D. If the shift from non-epidemic to epidemic status is swift

E. Disease duration is short.

 

16. The occurrence of an epidemic can be ascertained by the following

A. Changes in trend over time

B. Comparing incidence in epidemic and non-epidemic places

C. Comparing disease incidence among population sub-groups of the same country.

 

17. The following measures are involved in investigating an epidemic

A. Establishing the diagnosis

B. Case definition

C. Determination of whether an epidemic exists

D. Characterizing the epidemic by place, time, and person

E. Drawing a spot map showing cases

 

17. The following measures are involved in investigating an epidemic

A. Computing incidence rates by location

B. Identifying clusters

C. Developing hypotheses about the source and route of infection

D. Testing causal hypotheses by laboratory tests

E. Testing causal hypotheses by case control studies.

 

18. The following measures are used to control an epidemic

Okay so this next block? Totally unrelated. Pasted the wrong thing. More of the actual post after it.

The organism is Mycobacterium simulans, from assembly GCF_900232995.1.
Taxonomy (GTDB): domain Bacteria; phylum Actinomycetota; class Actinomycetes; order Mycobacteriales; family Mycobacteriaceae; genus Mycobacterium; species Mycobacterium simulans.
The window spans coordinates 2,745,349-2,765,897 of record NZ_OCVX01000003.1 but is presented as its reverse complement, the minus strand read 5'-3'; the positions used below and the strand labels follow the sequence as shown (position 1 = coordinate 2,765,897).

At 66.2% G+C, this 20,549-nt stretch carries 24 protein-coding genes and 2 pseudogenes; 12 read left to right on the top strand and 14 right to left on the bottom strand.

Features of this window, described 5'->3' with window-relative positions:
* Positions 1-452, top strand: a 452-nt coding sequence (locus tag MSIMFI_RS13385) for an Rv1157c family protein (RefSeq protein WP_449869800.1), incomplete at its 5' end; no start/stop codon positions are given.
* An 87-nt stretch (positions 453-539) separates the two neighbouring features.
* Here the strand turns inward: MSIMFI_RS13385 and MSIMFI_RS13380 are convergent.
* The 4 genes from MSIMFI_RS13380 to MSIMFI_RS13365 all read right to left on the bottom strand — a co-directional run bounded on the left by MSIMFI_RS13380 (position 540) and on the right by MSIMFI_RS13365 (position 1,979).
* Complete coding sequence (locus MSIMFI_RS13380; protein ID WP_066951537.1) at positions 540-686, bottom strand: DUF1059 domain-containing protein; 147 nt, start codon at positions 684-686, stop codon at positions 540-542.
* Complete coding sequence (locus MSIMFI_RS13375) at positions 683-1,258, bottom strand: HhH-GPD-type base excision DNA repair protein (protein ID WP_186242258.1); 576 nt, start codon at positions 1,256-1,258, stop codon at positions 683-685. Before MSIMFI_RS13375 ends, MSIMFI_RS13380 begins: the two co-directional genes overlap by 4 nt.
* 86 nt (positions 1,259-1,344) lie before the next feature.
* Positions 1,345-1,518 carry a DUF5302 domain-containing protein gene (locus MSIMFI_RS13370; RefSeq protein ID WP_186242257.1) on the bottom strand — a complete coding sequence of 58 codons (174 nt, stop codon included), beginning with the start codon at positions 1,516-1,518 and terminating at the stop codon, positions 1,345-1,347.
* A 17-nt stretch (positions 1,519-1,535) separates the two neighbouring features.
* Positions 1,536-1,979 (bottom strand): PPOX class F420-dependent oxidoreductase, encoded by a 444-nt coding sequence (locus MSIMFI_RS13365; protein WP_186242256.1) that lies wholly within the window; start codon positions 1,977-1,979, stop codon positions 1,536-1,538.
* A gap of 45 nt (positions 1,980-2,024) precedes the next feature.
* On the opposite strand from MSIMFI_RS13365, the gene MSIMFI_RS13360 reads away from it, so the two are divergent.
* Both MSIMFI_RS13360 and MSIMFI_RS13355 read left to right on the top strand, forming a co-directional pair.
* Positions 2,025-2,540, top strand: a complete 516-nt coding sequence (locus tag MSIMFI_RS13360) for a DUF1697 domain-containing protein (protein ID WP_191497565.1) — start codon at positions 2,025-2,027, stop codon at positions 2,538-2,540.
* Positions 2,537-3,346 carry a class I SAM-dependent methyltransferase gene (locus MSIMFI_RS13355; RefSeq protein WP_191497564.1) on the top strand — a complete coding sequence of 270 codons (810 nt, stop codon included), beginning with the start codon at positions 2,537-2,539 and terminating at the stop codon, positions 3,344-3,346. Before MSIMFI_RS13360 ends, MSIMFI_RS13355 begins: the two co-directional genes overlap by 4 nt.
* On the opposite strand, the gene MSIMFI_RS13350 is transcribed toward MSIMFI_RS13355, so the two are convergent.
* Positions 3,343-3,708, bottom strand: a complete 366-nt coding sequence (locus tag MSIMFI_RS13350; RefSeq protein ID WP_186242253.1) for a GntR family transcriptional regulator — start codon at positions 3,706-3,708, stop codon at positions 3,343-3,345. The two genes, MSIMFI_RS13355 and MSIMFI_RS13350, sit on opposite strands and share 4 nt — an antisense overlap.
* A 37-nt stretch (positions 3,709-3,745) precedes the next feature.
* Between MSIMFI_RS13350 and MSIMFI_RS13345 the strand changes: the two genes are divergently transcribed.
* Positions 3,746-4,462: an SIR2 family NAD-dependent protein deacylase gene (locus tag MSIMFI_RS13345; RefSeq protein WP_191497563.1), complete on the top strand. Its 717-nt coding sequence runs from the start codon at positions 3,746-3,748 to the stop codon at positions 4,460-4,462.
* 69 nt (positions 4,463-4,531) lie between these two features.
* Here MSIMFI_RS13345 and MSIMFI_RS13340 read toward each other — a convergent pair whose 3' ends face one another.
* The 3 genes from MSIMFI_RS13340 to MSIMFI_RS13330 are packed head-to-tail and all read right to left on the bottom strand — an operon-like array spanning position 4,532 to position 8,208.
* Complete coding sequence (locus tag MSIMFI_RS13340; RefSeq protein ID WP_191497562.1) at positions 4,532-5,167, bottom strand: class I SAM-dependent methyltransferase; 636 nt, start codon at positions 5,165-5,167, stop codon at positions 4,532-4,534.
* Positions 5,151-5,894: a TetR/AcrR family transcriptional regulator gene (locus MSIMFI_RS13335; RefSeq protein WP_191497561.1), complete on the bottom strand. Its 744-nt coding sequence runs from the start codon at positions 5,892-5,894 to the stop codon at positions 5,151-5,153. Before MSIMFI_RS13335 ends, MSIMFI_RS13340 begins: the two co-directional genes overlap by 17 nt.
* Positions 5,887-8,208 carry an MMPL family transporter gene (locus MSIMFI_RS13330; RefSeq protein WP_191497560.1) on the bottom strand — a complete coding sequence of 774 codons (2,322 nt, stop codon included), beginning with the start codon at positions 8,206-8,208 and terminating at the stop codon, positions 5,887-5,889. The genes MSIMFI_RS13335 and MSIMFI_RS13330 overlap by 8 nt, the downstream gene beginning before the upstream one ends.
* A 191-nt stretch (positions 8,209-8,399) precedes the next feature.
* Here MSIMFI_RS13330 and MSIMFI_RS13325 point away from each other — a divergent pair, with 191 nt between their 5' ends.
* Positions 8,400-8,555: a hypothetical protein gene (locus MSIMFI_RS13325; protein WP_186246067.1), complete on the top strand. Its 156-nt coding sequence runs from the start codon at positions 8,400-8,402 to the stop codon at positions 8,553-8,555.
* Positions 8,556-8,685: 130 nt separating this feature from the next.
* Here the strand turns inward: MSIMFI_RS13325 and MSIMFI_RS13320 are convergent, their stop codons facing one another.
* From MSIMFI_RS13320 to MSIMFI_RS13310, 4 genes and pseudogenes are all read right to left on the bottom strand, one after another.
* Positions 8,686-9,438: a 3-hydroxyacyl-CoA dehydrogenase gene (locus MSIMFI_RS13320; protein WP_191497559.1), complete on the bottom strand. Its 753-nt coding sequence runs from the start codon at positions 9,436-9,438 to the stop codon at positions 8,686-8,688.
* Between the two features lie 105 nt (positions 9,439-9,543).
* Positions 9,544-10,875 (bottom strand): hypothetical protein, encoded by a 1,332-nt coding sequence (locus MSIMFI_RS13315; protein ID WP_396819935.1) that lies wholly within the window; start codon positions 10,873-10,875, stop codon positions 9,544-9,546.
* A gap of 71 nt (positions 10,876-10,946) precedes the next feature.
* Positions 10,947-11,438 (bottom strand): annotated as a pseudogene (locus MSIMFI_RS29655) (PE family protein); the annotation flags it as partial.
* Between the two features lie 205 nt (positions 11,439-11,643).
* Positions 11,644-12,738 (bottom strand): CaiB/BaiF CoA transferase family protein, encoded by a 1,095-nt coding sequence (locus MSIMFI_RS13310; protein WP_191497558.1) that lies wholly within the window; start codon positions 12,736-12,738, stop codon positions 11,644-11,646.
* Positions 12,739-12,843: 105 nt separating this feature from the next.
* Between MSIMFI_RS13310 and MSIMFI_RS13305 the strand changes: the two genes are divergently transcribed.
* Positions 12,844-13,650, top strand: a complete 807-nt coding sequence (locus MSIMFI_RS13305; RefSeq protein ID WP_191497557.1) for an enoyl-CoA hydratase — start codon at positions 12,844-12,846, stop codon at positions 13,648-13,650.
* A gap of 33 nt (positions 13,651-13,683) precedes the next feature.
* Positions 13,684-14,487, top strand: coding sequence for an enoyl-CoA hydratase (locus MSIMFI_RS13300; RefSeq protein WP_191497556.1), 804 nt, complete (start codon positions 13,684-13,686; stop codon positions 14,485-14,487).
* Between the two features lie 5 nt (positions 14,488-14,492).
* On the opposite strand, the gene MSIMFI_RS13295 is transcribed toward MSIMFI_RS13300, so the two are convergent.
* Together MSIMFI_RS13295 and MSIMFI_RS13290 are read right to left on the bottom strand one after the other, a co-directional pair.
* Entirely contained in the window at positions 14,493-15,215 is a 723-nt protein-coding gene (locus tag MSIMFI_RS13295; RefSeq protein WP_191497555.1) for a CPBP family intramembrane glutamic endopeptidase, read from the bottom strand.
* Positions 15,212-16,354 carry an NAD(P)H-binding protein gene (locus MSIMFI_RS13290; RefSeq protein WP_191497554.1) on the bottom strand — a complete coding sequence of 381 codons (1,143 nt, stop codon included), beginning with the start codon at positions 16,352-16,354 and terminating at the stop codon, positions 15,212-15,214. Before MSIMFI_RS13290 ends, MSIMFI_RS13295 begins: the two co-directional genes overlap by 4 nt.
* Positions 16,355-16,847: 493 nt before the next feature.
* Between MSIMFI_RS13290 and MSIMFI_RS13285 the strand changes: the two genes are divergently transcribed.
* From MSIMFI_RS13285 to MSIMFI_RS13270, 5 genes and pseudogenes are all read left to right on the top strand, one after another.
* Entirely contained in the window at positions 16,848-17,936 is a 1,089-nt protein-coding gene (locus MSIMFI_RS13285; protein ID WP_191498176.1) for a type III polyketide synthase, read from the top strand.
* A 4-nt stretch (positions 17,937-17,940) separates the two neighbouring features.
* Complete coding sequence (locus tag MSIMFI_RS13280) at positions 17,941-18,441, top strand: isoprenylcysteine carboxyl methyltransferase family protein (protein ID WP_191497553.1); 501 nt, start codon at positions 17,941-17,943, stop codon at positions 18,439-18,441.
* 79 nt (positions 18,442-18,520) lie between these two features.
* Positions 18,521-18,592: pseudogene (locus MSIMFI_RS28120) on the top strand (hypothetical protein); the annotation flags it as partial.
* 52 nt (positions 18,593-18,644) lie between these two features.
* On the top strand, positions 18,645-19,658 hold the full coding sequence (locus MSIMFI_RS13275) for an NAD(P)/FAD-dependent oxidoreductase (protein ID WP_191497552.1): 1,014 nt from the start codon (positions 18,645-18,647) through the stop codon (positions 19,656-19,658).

A. Sanitation

B. Prophylaxis

C. Diagnosis and treatment

D. Vector control.

E. Surveillance in the post epidemic period.

 

 

19. The following statements are true about epidemics involving animals

A. An epizootic is an epidemic disease in animal populations.

B. Epizootics can become epidemics in human populations.

C. An enzootic is an endemic disease among animals.

D. An epizoodemic is an epidemic involving both human and animal populations.

E. Asian bird flu is an enzootic disease

 

20. The following statements are true about disease incidence and prevalence

A. The incidence rate (IR) = incident number/ total person-time.

B. Cumulative incidence = incident number / susceptible population at the start.

C. Point prevalence is the number cases (old and new) at a point in time

 

21. The following statements are true about disease incidence and prevalence

A. Prevalence proportion = (new + old cases) / total population

B. Prevalence proportion = incidence rate x average duration of disease.

C. Prevalence is useful for administrative purposes.

D. Prevalence is not used for etiological studies because the time sequence is not obvious.

E. Prevalence changes due to changes in incidence and duration.

 

22. The following statements are absolute measures of excess disease

A. Rate Difference

B. Rate Ratio